Simultaneously, two creases are designed on the upper surface of the robot to facilitate spontaneous envelopment of droplets under capillary forces upon contact. The overall profile, creases, and surface micro/nano-functional structures of the robot are fabricated and modified through femtosecond laser scanning.

Driven by a , the robot actively approaches and encapsulates by rolling, enabling controlled droplet transportation. Furthermore, the magnetic responsive bilayer Janus origami robot can distribute daughter droplets from larger droplets through directed rolling and folding.

Three-dimensional droplet transportation. Credit: Nature Communications (2023). DOI: 10.1038/s41467-023-41092-1

By controlling the magnetic field strength, the distributed daughter droplets can be extruded from the robot. Leveraging its specially designed superhydrophobic exterior, the robot gently pushes droplets for controlled release and separation. The can also rotate under the influence of the magnetic field, achieving controlled liquid mixing, and, in combination with its photothermal properties, enabling remote heating.

Magnetic-responsive Janus origami robots have been developed to enable versatile cross-scale droplet manipulation, offering features akin to commercial magnetic stirrers. Beyond rapid mixing of water, these robots exhibit the capability to effectively mix high-viscosity liquids such as glycerol through their heating and stirring functions, achieving temperatures exceeding 80°C.

Building upon their diverse droplet manipulation capabilities, the magnetic-responsive Janus origami robots seamlessly integrate various droplet-handling functionalities to achieve continuous droplet manipulation objectives. For instance, the robots autonomously approach water droplets through rolling motions, dispense specific volumes of daughter droplets, transport these dispensed daughter droplets to merge with other droplets, and finally facilitate rapid mixing of different-component through stirring. This multifunctional droplet manipulation integration extends seamlessly to the nanoliter scale.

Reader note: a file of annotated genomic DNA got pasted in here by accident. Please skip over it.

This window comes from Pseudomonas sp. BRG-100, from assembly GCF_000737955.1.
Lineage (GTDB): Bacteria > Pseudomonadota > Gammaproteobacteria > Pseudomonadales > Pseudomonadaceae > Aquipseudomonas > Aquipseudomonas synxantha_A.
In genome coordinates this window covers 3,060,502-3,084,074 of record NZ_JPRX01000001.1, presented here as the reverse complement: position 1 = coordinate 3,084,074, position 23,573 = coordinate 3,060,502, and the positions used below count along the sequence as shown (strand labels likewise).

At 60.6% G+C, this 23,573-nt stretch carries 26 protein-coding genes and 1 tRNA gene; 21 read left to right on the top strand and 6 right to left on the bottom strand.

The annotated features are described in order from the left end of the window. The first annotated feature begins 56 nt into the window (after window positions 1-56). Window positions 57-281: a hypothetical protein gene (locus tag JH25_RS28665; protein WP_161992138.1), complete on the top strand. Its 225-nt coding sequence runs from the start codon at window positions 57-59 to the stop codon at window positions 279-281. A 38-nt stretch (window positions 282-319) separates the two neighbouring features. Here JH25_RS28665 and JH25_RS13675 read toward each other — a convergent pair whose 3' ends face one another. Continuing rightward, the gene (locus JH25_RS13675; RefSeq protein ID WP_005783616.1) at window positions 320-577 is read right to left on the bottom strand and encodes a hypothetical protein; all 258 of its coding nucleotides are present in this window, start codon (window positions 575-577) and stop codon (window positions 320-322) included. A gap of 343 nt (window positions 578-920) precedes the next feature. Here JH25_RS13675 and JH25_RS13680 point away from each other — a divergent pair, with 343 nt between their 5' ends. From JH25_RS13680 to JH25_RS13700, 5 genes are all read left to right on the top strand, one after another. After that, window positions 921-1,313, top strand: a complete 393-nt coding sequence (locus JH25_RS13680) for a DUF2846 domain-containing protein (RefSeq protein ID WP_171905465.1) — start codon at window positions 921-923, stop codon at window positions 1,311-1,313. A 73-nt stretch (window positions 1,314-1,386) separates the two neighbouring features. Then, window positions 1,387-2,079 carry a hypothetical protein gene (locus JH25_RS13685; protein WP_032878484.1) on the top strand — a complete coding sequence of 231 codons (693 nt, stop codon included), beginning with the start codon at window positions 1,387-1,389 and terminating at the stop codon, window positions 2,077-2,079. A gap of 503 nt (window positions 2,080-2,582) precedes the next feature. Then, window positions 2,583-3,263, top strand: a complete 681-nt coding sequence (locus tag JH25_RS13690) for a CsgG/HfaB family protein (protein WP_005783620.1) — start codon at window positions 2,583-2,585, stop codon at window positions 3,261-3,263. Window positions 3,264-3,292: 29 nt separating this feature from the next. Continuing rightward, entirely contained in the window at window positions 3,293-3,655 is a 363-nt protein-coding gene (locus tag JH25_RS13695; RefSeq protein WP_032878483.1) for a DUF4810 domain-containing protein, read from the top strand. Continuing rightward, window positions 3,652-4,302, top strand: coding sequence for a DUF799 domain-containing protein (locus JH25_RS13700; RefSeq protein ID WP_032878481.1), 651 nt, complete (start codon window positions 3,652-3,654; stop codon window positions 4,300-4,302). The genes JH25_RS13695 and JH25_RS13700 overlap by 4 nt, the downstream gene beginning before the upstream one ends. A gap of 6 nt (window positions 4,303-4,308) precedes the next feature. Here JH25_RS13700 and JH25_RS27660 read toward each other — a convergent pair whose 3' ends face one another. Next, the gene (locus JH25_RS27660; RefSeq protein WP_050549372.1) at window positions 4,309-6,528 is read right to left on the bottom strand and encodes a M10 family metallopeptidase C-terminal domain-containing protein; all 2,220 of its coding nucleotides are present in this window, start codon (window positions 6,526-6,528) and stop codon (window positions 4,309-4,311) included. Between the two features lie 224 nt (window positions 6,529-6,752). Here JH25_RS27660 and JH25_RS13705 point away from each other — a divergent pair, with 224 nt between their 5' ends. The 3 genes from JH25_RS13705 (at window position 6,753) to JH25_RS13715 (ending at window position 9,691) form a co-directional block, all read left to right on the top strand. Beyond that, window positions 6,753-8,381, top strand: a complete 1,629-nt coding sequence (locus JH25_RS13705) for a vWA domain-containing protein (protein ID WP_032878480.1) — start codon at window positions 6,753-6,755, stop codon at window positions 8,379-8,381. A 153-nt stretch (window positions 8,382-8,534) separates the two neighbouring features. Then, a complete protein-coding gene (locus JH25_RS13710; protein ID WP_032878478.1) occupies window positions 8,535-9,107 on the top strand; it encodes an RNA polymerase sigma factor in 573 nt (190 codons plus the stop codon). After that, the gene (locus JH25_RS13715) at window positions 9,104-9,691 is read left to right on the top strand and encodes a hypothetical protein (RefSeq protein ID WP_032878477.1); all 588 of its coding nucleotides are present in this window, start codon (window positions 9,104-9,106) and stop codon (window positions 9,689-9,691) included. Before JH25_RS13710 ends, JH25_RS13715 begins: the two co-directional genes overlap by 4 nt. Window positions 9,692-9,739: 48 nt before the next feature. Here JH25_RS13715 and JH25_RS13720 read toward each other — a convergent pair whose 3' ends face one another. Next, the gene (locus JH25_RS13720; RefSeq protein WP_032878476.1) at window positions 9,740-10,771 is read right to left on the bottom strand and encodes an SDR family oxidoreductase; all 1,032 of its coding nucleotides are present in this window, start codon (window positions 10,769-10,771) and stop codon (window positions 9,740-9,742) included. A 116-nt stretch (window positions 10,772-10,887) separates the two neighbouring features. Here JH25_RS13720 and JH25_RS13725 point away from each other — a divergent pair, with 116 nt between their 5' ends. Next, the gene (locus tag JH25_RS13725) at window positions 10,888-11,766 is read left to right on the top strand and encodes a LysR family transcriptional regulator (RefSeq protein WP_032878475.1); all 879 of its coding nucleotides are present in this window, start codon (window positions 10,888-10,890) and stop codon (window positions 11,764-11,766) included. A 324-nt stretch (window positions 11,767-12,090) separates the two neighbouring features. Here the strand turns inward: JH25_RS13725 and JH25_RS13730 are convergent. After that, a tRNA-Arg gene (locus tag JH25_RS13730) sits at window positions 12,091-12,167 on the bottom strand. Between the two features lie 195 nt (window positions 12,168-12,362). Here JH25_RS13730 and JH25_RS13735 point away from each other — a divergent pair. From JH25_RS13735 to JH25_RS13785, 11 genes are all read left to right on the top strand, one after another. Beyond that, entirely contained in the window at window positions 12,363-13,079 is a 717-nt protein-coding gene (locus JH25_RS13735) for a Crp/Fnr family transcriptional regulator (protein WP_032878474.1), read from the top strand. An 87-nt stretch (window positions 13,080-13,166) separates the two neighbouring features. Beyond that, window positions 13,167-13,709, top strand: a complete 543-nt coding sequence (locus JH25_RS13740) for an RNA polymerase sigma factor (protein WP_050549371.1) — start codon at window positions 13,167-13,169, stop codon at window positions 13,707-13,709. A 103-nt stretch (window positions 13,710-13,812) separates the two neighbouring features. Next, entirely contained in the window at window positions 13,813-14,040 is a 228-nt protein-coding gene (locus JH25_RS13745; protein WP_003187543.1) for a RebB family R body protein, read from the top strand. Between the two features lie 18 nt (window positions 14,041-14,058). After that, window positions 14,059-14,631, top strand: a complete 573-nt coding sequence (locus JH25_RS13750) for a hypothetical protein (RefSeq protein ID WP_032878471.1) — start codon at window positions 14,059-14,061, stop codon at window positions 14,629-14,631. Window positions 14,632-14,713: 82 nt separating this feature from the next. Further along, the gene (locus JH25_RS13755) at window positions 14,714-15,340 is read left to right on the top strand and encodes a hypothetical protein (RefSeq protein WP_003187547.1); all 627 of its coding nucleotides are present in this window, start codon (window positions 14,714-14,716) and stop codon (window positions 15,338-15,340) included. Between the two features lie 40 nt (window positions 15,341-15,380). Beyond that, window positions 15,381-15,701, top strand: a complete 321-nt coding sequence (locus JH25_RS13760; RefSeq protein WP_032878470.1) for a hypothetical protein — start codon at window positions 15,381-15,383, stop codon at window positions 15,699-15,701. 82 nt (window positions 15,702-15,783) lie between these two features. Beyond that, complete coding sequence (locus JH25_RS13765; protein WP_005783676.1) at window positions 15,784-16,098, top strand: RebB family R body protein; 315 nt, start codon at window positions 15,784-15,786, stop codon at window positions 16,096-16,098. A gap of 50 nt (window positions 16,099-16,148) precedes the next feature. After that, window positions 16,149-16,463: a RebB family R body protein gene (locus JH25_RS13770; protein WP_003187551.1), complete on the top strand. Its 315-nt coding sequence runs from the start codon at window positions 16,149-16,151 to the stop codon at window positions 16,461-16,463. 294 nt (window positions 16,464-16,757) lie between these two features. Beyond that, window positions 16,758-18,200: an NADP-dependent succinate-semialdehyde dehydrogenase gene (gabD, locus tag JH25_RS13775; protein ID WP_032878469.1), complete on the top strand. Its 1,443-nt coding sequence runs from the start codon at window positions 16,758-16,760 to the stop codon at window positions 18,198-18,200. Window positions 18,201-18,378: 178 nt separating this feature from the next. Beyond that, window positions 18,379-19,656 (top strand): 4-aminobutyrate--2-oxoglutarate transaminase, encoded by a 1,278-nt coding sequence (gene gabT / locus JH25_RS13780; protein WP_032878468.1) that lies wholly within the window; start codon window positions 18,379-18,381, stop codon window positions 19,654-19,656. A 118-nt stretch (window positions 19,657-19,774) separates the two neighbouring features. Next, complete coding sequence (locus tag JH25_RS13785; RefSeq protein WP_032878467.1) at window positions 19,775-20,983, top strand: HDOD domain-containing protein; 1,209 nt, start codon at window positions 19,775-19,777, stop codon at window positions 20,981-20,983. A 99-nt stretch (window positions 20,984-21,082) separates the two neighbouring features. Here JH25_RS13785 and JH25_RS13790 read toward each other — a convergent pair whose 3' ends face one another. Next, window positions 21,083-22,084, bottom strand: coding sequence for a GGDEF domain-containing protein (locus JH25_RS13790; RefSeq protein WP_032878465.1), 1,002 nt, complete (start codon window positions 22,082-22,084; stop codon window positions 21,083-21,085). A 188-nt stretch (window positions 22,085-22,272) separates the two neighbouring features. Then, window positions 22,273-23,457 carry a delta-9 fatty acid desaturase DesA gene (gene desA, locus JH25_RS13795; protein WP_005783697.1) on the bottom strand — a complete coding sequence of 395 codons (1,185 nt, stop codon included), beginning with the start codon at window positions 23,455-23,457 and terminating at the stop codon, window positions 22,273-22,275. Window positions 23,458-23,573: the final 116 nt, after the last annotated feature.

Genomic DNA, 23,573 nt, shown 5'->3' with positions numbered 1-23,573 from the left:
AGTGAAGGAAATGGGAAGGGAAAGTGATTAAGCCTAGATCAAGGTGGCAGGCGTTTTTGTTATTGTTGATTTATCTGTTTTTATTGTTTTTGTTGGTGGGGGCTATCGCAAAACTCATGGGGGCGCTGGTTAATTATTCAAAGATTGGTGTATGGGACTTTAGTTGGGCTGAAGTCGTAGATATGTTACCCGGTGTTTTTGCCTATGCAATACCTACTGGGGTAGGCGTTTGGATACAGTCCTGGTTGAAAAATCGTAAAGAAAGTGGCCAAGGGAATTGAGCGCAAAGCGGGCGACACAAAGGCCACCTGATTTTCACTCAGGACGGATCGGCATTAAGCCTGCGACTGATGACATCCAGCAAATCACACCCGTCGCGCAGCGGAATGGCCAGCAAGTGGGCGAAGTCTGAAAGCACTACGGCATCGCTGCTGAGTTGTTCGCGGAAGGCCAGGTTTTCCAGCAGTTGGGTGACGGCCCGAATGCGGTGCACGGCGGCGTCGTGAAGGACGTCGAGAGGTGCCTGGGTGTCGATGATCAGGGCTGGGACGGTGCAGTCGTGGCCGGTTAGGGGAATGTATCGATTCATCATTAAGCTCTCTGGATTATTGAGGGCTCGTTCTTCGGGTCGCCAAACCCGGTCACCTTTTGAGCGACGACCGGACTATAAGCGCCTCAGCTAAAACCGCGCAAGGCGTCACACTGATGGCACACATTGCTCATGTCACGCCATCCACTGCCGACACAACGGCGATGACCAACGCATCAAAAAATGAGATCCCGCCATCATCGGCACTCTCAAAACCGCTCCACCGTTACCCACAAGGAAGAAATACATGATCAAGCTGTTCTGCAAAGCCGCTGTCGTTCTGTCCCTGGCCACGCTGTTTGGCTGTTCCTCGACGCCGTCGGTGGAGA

In a proof-of-concept demonstration, the robots, following surface modifications, successfully accomplished the extraction and purification of nucleic acids.

In summary, magnetic-responsive Janus origami robots enable cross-scale droplet manipulation, holding significant implications for precise reagent delivery, microdroplet patterning, and rapid microdroplet reactions in diverse fields such as fine chemical engineering, medical diagnostics, and microfluidic technologies.

More information: Shaojun Jiang et al, Magnetic Janus origami robot for cross-scale droplet omni-manipulation, Nature Communications (2023). DOI: 10.1038/s41467-023-41092-1

Journal information: Nature Communications

Provided by University of Science and Technology of China

Citation: Scientists achieve femtosecond laser fabrication of magnetic-responsive Janus origami robots (2023, September 18) retrieved 25 September 2023 from
This document is subject to copyright. Apart from any fair dealing for the purpose of private study or research, no part may be reproduced without the written permission. The content is provided for information purposes only.

Explore further

Ultrasound-based microfluidic manipulation platform for airborne droplets


Feedback to editors